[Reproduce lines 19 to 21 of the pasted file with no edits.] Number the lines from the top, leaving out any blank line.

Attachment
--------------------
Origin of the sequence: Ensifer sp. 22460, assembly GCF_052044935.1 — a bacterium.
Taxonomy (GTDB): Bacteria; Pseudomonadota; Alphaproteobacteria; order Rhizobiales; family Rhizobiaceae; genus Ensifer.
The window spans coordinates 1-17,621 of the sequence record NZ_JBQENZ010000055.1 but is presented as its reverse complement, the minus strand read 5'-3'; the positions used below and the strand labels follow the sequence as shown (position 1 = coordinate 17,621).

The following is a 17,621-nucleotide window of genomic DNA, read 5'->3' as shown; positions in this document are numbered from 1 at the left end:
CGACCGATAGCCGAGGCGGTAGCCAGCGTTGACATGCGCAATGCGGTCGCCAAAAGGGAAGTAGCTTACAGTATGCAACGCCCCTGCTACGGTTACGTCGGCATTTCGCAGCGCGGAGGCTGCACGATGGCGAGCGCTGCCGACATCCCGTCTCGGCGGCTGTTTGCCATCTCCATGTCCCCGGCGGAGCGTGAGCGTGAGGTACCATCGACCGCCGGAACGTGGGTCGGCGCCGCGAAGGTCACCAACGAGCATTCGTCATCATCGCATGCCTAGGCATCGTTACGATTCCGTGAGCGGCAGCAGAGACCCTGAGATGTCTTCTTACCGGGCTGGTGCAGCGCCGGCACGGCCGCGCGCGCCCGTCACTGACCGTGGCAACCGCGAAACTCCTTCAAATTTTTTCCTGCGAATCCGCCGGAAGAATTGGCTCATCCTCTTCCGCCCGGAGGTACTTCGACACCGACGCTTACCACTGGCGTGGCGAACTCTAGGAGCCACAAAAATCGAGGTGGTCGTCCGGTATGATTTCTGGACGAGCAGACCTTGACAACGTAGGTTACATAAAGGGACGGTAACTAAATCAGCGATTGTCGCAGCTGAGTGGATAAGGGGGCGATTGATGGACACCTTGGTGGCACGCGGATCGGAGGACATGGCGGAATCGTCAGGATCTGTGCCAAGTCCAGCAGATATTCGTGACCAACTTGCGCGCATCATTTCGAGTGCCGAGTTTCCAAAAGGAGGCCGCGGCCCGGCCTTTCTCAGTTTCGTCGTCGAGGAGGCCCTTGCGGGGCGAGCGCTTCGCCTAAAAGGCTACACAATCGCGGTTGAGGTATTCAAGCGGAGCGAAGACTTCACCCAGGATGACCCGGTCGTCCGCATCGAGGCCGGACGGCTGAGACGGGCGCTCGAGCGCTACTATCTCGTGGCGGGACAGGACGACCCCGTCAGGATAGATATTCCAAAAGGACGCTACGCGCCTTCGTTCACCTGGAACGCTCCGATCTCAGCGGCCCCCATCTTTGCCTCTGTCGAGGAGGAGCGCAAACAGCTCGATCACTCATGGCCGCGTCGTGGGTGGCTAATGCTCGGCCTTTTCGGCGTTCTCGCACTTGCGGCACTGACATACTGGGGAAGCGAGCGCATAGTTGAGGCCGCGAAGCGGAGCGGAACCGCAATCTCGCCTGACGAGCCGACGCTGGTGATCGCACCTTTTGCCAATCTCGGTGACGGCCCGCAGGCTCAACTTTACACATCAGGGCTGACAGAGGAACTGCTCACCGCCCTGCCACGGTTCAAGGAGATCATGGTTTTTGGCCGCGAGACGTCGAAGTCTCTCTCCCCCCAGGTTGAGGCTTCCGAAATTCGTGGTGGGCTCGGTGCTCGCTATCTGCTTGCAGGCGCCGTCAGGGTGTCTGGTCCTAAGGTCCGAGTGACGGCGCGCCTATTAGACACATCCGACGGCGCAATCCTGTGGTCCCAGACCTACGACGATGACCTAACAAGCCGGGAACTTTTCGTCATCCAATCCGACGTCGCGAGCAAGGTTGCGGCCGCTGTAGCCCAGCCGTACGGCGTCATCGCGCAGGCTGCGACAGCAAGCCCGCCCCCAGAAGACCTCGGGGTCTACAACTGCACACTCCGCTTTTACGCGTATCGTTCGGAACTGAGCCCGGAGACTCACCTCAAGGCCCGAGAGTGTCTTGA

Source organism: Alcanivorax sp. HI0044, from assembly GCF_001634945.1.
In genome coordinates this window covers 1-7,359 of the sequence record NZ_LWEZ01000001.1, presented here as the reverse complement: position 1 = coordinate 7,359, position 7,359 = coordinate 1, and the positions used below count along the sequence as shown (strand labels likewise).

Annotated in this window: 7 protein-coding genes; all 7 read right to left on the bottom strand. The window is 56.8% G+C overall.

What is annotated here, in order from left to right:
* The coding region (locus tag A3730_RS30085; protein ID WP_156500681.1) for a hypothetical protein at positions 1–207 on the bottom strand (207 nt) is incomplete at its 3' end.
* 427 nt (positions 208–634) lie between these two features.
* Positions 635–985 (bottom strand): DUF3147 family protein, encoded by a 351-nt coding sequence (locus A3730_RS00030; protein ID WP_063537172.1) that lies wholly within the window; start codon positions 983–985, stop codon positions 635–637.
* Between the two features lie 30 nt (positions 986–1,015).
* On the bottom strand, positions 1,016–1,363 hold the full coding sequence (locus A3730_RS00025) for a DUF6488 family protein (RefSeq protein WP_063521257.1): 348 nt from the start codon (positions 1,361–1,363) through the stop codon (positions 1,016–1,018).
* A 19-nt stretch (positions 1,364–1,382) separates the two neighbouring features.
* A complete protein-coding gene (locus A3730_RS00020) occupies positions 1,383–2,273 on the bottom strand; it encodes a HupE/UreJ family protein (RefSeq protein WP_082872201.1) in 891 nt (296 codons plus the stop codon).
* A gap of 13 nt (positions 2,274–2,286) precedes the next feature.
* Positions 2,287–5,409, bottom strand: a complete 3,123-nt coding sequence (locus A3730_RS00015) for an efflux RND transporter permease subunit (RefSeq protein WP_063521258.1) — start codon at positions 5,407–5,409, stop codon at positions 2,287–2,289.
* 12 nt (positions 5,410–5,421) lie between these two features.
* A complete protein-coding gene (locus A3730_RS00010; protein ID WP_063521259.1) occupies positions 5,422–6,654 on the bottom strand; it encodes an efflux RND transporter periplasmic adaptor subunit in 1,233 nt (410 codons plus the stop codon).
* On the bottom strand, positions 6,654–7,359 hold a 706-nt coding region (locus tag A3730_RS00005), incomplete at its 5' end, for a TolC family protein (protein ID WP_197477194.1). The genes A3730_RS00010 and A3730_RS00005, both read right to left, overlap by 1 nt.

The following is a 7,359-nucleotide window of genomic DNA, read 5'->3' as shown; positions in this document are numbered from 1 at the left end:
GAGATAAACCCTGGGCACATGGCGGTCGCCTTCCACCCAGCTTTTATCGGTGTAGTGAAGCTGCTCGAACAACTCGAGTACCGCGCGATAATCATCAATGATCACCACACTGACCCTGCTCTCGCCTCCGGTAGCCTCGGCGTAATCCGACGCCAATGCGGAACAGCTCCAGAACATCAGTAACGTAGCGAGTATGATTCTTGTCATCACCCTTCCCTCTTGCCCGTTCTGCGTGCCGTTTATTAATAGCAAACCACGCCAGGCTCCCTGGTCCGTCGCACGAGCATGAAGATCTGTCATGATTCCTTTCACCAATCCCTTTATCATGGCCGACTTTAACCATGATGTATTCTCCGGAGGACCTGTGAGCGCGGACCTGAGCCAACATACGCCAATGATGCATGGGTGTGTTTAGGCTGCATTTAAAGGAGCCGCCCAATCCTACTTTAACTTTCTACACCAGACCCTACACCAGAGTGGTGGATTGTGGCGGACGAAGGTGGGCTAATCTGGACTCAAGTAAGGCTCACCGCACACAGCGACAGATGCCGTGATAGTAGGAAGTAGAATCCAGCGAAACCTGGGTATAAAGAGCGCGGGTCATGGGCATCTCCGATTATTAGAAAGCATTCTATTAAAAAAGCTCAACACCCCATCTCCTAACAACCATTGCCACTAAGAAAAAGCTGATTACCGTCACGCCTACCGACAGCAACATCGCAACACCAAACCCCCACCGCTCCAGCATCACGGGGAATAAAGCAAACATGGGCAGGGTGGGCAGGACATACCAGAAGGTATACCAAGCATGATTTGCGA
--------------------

* 12 nt (positions 5,410–5,421) lie between these two features.
* A complete protein-coding gene (locus A3730_RS00010; protein ID WP_063521259.1) occupies positions 5,422–6,654 on the bottom strand; it encodes an efflux RND transporter periplasmic adaptor subunit in 1,233 nt (410 codons plus the stop codon).
* On the bottom strand, positions 6,654–7,359 hold a 706-nt coding region (locus tag A3730_RS00005), incomplete at its 5' end, for a TolC family protein (protein ID WP_197477194.1). The genes A3730_RS00010 and A3730_RS00005, both read right to left, overlap by 1 nt.